11/17/19 The Queen of England says she will no longer purchase fur. The Queen’s decision follows those made by the world’s biggest fashion houses to ditch using fur in their designs — Gucci, Prada and Armani among them. D’Arcy Moses, said the shift has been the result of “pressure … from the really strong anti-fur movement in Europe and the U.K. “The whole gamut of the industry has done an about-face,” said Moses. “No one wears mink coats anymore.” Financially, it’s another blow to a Canadian fur industry that appears to be in terminal decline. Just last month, the world’s second largest fur auction house, North American Fur Auctions — a former subsidiary of the Hudson’s Bay Company with over three centuries of history — went into creditor protection.
11/16/19 Paris, France has banned wild animal circuses, taking full effect in 2022.
10/12/19 California Governor Gavin Newsom signed into law a statewide ban on selling or making clothing, shoes or handbags with fur, beginning in 2023.
9/20/19 Lions, tigers and bears no more: California lawmakers ban exotic animals at circuses. State senators approved the bill on a 35-0 vote without debate. Gov. Newsom signed Senate Bill 313, saying circuses in the state will no longer be allowed to use bears, tigers, elephants, monkeys or other wild animals in their acts. This is the third state to ban circus acts using big cats.
9/20/19 Bobcat trophy hunting in CA banned.
7/24/19 The UK bans circus acts using big cats and NY bans the declawing of cats.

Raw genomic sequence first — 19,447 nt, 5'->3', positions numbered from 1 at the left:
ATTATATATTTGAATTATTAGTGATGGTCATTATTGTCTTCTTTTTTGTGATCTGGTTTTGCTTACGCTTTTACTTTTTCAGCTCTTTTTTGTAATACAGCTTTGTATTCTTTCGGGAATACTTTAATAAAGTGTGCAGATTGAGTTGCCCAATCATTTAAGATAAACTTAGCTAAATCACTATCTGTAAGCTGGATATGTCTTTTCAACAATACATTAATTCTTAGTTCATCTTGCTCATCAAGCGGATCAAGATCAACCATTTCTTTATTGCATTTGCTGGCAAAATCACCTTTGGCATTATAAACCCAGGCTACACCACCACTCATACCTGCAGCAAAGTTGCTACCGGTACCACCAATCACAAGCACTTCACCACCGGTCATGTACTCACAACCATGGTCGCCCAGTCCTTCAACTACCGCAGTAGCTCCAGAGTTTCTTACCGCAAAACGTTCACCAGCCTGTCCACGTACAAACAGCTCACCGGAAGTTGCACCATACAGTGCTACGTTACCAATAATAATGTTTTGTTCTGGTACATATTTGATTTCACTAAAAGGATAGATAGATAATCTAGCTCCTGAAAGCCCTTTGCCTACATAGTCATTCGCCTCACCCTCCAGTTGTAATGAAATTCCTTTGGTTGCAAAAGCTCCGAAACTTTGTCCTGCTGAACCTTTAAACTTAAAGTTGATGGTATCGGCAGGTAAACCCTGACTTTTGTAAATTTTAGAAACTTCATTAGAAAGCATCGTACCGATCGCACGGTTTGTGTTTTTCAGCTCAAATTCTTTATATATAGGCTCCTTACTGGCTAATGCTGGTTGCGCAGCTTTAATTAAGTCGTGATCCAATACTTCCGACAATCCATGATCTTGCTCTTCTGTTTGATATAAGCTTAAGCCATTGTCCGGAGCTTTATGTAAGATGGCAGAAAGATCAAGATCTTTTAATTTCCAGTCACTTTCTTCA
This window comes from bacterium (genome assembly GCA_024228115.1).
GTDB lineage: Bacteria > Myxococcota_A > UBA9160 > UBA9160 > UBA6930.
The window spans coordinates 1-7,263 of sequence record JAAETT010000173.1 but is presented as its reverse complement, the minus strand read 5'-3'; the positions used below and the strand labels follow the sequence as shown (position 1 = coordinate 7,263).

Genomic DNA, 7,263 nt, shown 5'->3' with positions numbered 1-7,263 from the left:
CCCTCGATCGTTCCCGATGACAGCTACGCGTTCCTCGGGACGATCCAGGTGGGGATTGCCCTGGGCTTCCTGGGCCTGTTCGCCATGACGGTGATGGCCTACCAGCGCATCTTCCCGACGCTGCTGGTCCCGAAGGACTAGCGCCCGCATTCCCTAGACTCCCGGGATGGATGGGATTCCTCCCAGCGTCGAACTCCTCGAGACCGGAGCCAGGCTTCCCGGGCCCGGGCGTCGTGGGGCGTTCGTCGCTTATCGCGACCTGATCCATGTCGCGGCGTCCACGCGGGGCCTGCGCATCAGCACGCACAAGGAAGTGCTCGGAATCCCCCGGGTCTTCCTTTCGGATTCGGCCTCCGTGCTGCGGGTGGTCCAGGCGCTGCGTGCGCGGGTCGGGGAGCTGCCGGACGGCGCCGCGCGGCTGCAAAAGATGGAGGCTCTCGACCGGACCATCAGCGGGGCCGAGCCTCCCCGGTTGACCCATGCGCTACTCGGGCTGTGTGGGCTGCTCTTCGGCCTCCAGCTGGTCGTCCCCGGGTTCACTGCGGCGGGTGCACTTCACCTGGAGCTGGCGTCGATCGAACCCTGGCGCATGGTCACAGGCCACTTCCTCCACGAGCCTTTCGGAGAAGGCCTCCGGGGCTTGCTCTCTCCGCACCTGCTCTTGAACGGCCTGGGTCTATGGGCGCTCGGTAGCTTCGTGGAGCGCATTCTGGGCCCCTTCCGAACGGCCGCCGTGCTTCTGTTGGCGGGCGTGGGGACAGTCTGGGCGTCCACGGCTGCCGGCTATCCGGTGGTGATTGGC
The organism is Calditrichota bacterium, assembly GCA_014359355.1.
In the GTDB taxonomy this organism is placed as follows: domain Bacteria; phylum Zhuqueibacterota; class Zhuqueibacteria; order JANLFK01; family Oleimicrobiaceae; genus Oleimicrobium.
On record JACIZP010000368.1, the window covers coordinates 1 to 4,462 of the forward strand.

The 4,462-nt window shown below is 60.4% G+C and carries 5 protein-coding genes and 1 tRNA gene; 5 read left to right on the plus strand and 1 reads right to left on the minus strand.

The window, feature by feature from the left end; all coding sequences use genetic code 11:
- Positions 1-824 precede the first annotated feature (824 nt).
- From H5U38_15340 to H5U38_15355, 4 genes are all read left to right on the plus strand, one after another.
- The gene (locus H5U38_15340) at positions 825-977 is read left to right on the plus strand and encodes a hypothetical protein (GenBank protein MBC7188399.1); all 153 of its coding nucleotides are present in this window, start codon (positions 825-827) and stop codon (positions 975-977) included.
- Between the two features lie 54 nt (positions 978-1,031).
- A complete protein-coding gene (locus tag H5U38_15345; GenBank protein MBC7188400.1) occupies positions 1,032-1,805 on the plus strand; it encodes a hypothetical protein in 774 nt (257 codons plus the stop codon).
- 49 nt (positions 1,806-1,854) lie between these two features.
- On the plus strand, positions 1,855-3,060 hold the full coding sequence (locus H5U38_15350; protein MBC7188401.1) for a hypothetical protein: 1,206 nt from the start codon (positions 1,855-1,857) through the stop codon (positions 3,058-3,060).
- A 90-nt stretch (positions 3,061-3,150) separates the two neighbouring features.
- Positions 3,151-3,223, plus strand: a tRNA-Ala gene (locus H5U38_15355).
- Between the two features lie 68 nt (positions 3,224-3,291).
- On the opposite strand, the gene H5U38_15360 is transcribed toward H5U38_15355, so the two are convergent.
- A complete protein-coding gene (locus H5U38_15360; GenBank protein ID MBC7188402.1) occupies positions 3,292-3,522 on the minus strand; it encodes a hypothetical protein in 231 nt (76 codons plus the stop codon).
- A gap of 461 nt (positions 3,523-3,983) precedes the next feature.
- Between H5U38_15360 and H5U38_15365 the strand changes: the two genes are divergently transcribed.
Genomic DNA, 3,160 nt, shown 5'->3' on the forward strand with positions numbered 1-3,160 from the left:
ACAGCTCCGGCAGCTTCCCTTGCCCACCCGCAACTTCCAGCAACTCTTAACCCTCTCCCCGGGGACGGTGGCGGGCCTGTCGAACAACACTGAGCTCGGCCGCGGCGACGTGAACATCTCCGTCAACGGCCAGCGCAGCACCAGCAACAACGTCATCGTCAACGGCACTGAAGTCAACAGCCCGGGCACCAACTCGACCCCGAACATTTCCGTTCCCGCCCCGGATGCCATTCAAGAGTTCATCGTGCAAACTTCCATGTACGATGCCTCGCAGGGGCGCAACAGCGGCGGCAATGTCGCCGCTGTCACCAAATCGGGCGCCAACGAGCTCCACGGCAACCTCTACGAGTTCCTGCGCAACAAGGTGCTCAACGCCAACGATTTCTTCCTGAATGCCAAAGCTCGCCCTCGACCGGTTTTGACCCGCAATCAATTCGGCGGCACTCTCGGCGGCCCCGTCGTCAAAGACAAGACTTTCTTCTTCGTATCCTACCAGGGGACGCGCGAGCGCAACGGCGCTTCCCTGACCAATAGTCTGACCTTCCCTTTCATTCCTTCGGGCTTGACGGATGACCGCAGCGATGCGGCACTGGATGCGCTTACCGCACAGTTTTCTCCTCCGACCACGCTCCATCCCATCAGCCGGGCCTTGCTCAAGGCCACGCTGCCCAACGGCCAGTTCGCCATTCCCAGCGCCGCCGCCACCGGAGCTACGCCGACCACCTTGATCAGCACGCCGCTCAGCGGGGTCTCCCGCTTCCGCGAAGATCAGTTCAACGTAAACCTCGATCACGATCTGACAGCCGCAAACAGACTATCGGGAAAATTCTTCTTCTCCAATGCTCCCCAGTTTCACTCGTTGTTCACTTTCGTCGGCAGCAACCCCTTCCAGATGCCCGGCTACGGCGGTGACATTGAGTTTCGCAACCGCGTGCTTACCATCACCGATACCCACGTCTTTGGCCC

6/26/19 Ireland joined 14 EU member states who have banned fur farming. Last week the chief executive of the ISPCA, Dr Andrew Kelly, said fur farming is incompatible with the Government’s animal welfare strategy and has no place in the modern world.
5/31/19 Cincinnati City Council voted 7-1 to ban exotic animals from circuses. The city already restricts people from owning or displaying wild or potentially dangerous animals. Councilman Chris Seelbach introduced the ordinance, concerned over what he believes is inhumane treatment of the animals.
5/23/19 Prada Group announced they will no longer use animal fur in designs or products starting with the Spring/Summer 2020 Women’s collection.
4/8/19 Chicago’s Lincoln Park Zoo ends “animal ambassador” program allowing direct contact with wildlife following 2 years of research that shows such encounters can be stressful to the animals.
4/5/19 Germany’s last fur farm closed down after a 2017 ban went into effect, thus ending the cruel industry in that country. Germany joins countries that have strictly regulated or completely banned fur farms, (Austria, the United Kingdom, and Croatia have bans, the Netherlands has a ban on fox and chinchilla farming, and New Zealand, Sweden, and Switzerland have strict regulations). Over 60 countries have banned certain types of traps, and some countries have labeling laws. Israel has a bill pending which would outlaw the importation, exportation, and sale of fur within its country lines.
2/12/19 The Los Angeles City Council passed an ordinance to ban the sale and manufacture of new fur in L.A., which will take effect on Jan. 1, 2021. The history-making decision means L.A. is the largest city in the U.S. to ban fur. San Francisco became the largest in March 2018, and West Hollywood has already passed such a law. The ban applies to fashion pieces and accessories using any fur, including clothing, bags and jewelry.
More here: http://bigcatrescue.org/big-cat-bans-enacted/
Long Healthy Lives
By the end of this year, we have 58 exotic cats and 30 of them are over the age of 12. 15 of those are over the age of 18, and 9 of those are over the age of 20.
This is well beyond how long they are designed to live in the wild and much older than most zoo cats.